Thursday, 4 March 2010

A welcome return

On the turntable: Ryan Adams & the Cardinals: Jacksonville City Nights
Uncorked: Highland Park 12

The weekend has come early to the Clubhouse. No work tomorrow so Thursday is the new friday.

I'm listening to Jacksonville City Nights which is a great album and an old favourite. Probably the most countryfied record of Ryan Adams post Whiskeytown output, this album was recorded pretty much live in what is, by modern standards, a very short space of time. There is an excellent documentary about the making of it called September, which shows a genius at work. He's currently taking a break from music but hopefully he'll release something soon because I for one miss him.

And tonight I'm drinking another old favourite, Highland Park 12, the baby of the family. This was one of the first malts I ever tried but I haven't sampled it for a long time so I'm looking forward to this one.

Nose: There's a sweet fruity fizz that tickles the nostrils for brief moment before transforming into a honeyed note. Something slightly chemically, maybe glue or paint, intrudes briefly followed by the barest hint of smoke.

Interestingly the nose develops after being left in the glass for 10-15 minutes (I'm feeling patient tonight), once its stood for a while the gluey chemical tones dissipate, I'm quite pleased about that. Honey and something fresh and floral have replaced them.

Palate: A medium body, starts with some barley sugars developing into a warm malty sweetness, hints of fruit coming through, something zesty. In the medium palate things begin to dry out and a hint of smoke wafts around. This is all very pleasant. Nothing is over dominant, just some well balanced, quite delicate flavours, good complexity moving from sweet, floral and bright to dry wood and very gentle smoke.

The finish is quite light and not over long.

This is an interesting whisky that seems to divide opinion, some people seem to think its a little light weight and I've heard it describe as not very "Scotchy", whatever that means.

I have to say I think people might be misled by its delicacy, its quite subtle so if you want big smoke or maximum sherry you're not going to find it here.

Taking into consideration the price (its not that expensive) this is a very accessible and easy malt that still has subtle complexity. Good for a relaxing drink if you're a seasoned whisky enthusiast and a great place to start if you're a beginner.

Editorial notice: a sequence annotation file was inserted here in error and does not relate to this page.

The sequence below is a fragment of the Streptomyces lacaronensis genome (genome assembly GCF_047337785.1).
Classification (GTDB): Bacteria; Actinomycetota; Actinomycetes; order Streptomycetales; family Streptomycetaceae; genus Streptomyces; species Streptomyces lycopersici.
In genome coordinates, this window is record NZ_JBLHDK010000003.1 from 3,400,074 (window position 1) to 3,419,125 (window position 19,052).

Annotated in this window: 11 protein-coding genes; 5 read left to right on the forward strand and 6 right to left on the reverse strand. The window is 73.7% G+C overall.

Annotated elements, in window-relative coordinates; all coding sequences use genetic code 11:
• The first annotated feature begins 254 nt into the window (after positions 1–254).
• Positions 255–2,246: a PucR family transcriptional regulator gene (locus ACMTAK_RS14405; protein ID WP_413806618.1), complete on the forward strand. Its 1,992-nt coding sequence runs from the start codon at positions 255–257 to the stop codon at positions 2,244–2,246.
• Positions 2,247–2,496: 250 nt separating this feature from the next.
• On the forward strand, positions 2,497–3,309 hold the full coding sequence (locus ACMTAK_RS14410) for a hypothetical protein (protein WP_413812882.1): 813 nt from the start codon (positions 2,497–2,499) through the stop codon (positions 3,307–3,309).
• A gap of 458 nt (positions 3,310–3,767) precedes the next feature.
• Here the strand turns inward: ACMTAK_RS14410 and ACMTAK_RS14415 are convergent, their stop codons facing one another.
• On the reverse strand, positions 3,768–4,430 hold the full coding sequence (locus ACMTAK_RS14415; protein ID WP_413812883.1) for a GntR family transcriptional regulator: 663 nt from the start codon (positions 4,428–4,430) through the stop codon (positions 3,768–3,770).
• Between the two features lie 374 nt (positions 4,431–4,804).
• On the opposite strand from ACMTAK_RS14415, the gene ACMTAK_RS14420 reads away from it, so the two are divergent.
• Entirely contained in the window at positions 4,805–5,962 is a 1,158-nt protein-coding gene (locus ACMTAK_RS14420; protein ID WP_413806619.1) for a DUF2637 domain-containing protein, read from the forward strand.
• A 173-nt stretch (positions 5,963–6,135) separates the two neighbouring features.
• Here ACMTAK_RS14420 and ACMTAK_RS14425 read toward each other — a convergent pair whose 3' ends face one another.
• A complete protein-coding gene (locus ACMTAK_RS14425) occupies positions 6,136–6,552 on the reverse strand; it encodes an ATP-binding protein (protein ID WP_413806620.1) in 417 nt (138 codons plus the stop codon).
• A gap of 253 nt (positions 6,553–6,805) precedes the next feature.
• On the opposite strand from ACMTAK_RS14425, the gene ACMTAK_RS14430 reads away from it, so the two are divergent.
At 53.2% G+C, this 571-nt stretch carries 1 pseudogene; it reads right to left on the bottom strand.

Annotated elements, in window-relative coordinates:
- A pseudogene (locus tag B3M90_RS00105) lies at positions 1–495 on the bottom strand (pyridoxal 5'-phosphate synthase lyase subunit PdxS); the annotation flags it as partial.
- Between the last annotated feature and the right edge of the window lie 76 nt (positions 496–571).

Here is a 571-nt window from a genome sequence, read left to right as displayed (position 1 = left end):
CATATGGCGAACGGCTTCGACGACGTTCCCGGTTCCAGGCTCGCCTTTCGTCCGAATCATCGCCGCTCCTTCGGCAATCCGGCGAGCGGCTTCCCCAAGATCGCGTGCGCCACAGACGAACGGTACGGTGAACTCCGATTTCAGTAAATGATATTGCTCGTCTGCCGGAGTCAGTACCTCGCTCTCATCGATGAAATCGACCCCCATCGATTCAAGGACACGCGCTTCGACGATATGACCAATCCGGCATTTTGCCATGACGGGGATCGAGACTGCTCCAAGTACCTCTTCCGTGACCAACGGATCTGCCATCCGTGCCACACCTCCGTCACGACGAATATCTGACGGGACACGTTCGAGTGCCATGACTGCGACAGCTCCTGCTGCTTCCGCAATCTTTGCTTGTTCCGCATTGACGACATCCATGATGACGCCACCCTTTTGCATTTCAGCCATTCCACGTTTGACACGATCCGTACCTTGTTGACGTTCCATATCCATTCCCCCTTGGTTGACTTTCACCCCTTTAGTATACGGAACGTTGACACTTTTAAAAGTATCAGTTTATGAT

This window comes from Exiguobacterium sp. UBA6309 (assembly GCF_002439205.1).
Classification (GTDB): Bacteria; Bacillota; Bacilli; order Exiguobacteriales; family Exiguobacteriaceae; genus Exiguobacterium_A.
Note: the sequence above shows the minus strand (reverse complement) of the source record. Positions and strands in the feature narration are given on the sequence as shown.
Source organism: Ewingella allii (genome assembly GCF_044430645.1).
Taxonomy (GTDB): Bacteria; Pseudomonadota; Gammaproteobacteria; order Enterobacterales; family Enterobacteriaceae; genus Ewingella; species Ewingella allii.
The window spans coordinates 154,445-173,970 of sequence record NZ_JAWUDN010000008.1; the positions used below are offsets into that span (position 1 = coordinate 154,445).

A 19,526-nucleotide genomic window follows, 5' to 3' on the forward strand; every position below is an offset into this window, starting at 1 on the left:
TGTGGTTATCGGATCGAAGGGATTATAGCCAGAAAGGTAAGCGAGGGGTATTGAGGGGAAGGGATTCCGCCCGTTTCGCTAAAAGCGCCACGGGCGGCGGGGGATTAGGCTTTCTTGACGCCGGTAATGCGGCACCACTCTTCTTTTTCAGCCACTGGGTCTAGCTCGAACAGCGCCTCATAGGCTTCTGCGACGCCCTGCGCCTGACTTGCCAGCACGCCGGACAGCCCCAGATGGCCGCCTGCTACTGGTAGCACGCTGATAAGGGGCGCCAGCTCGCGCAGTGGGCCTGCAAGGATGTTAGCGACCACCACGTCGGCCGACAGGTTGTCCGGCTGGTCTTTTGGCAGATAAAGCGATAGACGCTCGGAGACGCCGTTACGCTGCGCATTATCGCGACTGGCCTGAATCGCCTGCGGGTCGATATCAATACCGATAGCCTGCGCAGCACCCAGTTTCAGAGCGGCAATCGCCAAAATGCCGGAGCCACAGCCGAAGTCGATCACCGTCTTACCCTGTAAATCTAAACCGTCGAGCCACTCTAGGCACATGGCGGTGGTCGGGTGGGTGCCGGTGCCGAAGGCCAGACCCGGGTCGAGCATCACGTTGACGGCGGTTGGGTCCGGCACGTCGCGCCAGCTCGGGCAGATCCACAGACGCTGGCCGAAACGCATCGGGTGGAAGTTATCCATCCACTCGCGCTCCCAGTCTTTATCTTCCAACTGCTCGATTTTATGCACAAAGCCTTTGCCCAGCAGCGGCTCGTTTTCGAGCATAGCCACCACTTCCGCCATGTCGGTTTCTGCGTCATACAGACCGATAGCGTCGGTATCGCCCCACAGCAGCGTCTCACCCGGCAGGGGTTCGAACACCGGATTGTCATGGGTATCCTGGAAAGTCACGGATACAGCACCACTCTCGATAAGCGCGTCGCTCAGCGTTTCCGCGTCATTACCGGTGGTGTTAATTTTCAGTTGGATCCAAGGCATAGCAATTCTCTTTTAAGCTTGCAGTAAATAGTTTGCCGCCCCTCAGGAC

As Ryan Adams once sang, "I'll have another then I'll go to bed."

Thursday, 25 February 2010

Across the Great Divide, sherry to peat?

In the glass: Talisker 1998 Distillers Edition
On the speakers: The Band by The Band.

The Clubhouse is a good place to be this evening. The music is good, really good. The boys from the Band at their peak coming through the speakers - kicking off with "Across the Great Divide." I can't believe this record is 41 years old, it still sounds so vibrant.

A good friend of mine describes it as woody, I know what he means. In my hand a glass of something woody too, this is from 1998 not 1969 though, none the less this also a classic.

I'm a huge fan of Talisker, it used to be my regular whisky, but I've been dallying elsewhere recently. So this is like meeting up with an old friend; albeit one who has something new to tell me. I am excited, with good reason.

On the nose unsurprisingly for a Talisker there's peaty smoke, a hint of tar but unlike their regular expressions there is a distinct note of burned orange peel wrapped up in sherry and oak. Its got that salty tang you expect but with a sweet undertow.

On the palate its medium bodied, rich but not quite oily and it has all the Talisker hall marks, lightly peaty, slightly salty but the sherry cask has added a sweetness and depth. This is a great example of how to combine dry, peaty flavours with oaky, sherry flavours. Smoky and sweet doesn't always work but this is a masterclass. The flavours never compete unfolding in a harmonious and delightful way.

For me a Talisker should be a robust, manly whisky and this is no exception. The sherry finish doesn't diminish the punch in the way that some sherried whiskies become luxurious but slightly benign.

The finish is slightly shorter than I expected but in a moreish way! Sweetness in the medium finish gives way to that familiar Talisker saltiness.

The Band have only got as far as track 5 "The Night They Drove Old Dixie Down", surely Virgil wouldn't begrudge me another dram!

Thursday, 18 February 2010

Quel fromage!

Well actually quel whisky?